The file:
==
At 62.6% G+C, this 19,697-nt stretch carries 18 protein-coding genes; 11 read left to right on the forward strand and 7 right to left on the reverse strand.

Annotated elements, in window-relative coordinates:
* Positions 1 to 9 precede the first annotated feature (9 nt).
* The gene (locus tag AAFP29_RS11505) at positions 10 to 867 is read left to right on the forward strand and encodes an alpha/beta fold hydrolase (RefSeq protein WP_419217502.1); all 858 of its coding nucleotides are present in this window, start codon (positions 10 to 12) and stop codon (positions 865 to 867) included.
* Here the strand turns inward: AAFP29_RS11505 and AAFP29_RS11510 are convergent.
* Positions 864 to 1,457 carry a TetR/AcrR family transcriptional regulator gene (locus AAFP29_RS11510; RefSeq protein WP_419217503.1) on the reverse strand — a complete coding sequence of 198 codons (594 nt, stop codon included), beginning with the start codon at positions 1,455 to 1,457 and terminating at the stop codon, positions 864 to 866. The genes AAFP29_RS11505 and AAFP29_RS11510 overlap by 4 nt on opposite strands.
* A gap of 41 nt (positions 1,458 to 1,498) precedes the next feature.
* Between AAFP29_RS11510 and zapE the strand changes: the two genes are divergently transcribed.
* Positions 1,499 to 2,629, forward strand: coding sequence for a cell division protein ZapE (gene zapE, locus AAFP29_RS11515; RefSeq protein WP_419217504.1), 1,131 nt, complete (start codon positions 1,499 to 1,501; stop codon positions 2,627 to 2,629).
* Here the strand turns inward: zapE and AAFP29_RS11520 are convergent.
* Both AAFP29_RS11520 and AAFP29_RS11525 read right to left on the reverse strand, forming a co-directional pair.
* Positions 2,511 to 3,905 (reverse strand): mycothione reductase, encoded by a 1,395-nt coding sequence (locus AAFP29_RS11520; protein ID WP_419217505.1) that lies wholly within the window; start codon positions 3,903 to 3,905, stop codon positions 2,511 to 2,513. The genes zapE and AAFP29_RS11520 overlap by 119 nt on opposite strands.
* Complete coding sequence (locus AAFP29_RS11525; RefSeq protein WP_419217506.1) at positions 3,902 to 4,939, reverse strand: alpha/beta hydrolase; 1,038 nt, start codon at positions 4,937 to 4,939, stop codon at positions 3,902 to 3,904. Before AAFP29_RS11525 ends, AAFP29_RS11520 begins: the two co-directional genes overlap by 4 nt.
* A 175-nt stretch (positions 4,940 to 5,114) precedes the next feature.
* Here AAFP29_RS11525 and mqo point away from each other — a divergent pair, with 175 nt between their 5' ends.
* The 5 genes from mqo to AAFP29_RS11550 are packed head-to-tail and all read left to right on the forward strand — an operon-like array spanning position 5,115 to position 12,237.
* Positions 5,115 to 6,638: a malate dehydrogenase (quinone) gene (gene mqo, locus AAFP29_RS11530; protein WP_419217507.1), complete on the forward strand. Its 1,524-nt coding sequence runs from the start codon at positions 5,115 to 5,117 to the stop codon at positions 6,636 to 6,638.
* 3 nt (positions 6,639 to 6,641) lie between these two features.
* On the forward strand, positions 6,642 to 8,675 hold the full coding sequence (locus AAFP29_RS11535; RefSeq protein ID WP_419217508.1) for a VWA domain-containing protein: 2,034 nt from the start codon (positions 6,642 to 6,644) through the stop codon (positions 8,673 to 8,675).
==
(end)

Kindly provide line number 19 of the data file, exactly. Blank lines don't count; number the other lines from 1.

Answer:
* On the forward strand, positions 6,642 to 8,675 hold the full coding sequence (locus AAFP29_RS11535; RefSeq protein ID WP_419217508.1) for a VWA domain-containing protein: 2,034 nt from the start codon (positions 6,642 to 6,644) through the stop codon (positions 8,673 to 8,675).